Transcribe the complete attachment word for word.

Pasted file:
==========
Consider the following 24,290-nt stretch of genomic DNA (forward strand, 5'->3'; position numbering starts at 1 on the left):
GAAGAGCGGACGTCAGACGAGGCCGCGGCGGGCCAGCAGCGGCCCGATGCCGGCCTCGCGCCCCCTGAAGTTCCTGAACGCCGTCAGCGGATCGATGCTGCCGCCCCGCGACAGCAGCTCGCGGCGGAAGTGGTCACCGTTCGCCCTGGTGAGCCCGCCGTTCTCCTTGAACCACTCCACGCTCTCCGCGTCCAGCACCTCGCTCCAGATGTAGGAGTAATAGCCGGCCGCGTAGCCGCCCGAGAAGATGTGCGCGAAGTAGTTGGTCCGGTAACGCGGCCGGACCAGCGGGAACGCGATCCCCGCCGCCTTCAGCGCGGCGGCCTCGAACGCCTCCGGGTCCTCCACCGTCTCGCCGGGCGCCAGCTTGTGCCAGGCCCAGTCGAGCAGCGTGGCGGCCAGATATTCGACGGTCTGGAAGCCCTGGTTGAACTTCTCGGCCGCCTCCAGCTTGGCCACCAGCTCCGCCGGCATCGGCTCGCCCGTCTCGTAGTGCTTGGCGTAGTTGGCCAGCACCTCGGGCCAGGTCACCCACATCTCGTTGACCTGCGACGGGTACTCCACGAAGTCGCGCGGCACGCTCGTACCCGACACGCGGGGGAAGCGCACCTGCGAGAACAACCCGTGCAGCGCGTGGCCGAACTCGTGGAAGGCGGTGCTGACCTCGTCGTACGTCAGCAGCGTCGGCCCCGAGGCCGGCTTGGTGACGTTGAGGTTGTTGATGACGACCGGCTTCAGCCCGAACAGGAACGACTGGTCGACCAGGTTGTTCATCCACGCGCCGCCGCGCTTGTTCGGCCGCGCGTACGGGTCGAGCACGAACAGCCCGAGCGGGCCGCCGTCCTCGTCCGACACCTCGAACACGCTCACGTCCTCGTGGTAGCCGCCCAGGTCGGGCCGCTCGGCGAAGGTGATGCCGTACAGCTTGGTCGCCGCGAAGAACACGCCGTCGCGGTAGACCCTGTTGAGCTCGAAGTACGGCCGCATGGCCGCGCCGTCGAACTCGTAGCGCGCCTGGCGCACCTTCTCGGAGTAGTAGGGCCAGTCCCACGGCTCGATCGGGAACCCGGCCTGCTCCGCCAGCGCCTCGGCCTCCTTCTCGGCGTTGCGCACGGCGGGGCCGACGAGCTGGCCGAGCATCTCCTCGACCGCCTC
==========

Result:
Consider the following 24,290-nt stretch of genomic DNA (forward strand, 5'->3'; position numbering starts at 1 on the left):
GAAGAGCGGACGTCAGACGAGGCCGCGGCGGGCCAGCAGCGGCCCGATGCCGGCCTCGCGCCCCCTGAAGTTCCTGAACGCCGTCAGCGGATCGATGCTGCCGCCCCGCGACAGCAGCTCGCGGCGGAAGTGGTCACCGTTCGCCCTGGTGAGCCCGCCGTTCTCCTTGAACCACTCCACGCTCTCCGCGTCCAGCACCTCGCTCCAGATGTAGGAGTAATAGCCGGCCGCGTAGCCGCCCGAGAAGATGTGCGCGAAGTAGTTGGTCCGGTAACGCGGCCGGACCAGCGGGAACGCGATCCCCGCCGCCTTCAGCGCGGCGGCCTCGAACGCCTCCGGGTCCTCCACCGTCTCGCCGGGCGCCAGCTTGTGCCAGGCCCAGTCGAGCAGCGTGGCGGCCAGATATTCGACGGTCTGGAAGCCCTGGTTGAACTTCTCGGCCGCCTCCAGCTTGGCCACCAGCTCCGCCGGCATCGGCTCGCCCGTCTCGTAGTGCTTGGCGTAGTTGGCCAGCACCTCGGGCCAGGTCACCCACATCTCGTTGACCTGCGACGGGTACTCCACGAAGTCGCGCGGCACGCTCGTACCCGACACGCGGGGGAAGCGCACCTGCGAGAACAACCCGTGCAGCGCGTGGCCGAACTCGTGGAAGGCGGTGCTGACCTCGTCGTACGTCAGCAGCGTCGGCCCCGAGGCCGGCTTGGTGACGTTGAGGTTGTTGATGACGACCGGCTTCAGCCCGAACAGGAACGACTGGTCGACCAGGTTGTTCATCCACGCGCCGCCGCGCTTGTTCGGCCGCGCGTACGGGTCGAGCACGAACAGCCCGAGCGGGCCGCCGTCCTCGTCCGACACCTCGAACACGCTCACGTCCTCGTGGTAGCCGCCCAGGTCGGGCCGCTCGGCGAAGGTGATGCCGTACAGCTTGGTCGCCGCGAAGAACACGCCGTCGCGGTAGACCCTGTTGAGCTCGAAGTACGGCCGCATGGCCGCGCCGTCGAACTCGTAGCGCGCCTGGCGCACCTTCTCGGAGTAGTAGGGCCAGTCCCACGGCTCGATCGGGAACCCGGCCTGCTCCGCCAGCGCCTCGGCCTCCTTCTCGGCGTTGCGCACGGCGGGGCCGACGAGCTGGCCGAGCATCTCCTCGACCGCCTC